Lucie Brock-Broido was born and raised in Pittsburgh. She received her B.A. and her M.A. from Johns Hopkins University, and her M.F.A. from Columbia University. Her books of poetry include Trouble in Mind (Alfred A. Knopf, 2004), The Master Letters (1995), and A Hunger (1988).
In a New York Times review of Brock-Broido's most recent collection, Maureen N. McLane writes: "Apprenticed to Wallace Stevens, from whose notebooks she takes the titles of several poems, she writes a sensual, sonically rich poetry, typified by the opening of "Spain": 'The god-leash leaves / Its lashes on the broad bunched backs / Of sacrificial animals.' This acoustic gorgeousness, along with her highly figurative cast of mind, creates a striking tension: her new theme is austerity, yet her means remain profligate."
Her awards and honors include the Witter-Bynner prize of Poetry from the Academy of American Arts and Letters, the Harvard Phi Beta Kappa Teaching Award, the Harvard-Danforth Award for Distinction in Teaching, the Jerome J. Shestack Poetry Prize from American Poetry Review, two National Endowment for the Arts fellowships, and a Guggenheim fellowship.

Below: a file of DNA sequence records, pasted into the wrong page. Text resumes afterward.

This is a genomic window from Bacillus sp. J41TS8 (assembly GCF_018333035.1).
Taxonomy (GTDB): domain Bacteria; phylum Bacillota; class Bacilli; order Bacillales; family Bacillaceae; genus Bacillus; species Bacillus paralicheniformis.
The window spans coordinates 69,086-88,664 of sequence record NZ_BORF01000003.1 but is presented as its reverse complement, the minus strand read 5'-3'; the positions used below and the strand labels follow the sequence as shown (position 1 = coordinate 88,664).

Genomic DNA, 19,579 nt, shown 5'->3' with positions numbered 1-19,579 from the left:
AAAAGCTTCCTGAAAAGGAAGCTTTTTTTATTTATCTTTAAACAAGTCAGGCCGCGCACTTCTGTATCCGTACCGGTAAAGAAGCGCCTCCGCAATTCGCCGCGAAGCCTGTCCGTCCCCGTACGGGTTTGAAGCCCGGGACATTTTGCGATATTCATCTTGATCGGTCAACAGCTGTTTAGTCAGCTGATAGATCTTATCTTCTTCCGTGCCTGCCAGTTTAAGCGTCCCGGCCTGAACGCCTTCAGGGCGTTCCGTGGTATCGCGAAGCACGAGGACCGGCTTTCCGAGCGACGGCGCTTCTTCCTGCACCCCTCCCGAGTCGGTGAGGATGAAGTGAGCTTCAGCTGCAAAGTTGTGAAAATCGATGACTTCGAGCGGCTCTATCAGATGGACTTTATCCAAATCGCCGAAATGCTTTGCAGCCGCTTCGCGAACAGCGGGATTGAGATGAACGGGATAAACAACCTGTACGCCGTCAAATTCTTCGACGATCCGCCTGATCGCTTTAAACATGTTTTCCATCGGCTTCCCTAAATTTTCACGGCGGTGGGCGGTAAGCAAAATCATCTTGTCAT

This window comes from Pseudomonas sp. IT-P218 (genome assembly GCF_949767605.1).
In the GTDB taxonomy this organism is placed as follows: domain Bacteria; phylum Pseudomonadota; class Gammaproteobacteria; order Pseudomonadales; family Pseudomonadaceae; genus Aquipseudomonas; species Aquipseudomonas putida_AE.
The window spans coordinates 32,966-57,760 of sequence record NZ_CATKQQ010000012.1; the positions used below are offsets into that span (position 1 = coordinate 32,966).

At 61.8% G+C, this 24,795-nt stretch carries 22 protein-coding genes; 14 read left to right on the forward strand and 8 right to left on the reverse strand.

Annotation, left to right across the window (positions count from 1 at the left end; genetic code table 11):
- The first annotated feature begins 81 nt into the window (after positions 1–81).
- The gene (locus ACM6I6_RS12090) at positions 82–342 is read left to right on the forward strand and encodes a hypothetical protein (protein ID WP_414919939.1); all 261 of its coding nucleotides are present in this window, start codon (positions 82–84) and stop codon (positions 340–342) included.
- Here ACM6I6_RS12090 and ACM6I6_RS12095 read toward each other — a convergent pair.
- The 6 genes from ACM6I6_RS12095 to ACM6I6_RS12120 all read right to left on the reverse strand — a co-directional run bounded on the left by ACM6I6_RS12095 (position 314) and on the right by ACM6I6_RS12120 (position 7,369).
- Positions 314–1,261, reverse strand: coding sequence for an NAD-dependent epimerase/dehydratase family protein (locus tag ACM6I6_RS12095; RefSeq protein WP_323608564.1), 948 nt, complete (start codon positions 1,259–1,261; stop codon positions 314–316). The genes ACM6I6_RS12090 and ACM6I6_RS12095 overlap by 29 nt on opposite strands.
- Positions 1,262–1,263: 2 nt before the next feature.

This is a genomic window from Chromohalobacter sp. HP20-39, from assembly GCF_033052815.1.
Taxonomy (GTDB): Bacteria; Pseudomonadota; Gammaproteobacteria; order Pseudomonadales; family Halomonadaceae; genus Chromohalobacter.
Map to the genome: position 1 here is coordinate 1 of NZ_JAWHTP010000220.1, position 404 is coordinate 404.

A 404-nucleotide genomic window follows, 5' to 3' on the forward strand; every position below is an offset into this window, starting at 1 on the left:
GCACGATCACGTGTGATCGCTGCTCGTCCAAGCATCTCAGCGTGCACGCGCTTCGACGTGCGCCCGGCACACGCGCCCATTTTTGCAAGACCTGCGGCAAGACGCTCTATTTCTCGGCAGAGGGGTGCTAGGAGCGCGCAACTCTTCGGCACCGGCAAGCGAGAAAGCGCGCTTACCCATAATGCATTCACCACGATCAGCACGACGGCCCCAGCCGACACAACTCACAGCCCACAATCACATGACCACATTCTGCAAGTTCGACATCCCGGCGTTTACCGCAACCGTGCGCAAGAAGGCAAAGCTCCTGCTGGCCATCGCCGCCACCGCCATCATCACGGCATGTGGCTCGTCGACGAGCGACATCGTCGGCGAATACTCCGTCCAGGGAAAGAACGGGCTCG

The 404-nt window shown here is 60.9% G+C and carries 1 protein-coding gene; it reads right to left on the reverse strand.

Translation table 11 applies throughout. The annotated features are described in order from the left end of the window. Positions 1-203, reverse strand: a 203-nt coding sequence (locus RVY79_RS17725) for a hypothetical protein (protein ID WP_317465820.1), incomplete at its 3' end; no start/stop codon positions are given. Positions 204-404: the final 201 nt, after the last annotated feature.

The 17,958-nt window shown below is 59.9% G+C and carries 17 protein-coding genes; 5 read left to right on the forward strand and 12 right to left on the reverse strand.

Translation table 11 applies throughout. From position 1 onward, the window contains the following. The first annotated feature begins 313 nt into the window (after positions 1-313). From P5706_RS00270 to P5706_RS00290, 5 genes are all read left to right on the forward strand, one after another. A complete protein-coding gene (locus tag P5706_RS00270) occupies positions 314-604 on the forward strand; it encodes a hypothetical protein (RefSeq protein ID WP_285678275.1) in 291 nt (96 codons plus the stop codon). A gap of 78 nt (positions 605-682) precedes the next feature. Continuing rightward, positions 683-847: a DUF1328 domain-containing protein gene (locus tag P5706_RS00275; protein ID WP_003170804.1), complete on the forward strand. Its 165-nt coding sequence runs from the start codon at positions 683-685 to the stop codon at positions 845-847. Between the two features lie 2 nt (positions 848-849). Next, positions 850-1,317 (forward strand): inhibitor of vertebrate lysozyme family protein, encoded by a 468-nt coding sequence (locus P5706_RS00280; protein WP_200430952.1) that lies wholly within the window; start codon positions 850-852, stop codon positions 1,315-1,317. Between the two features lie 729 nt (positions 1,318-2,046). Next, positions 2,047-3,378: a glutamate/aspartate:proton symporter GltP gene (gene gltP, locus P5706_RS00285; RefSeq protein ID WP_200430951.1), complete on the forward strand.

Brock-Broido has taught at Bennington College, Princeton University, and at Harvard University as the director of the creative writing program and as Briggs-Copeland Poet. She is now the director of poetry in the Writing Division in the School of the Arts at Columbia University, and divides her time between New York City and Cambridge, Massachusetts.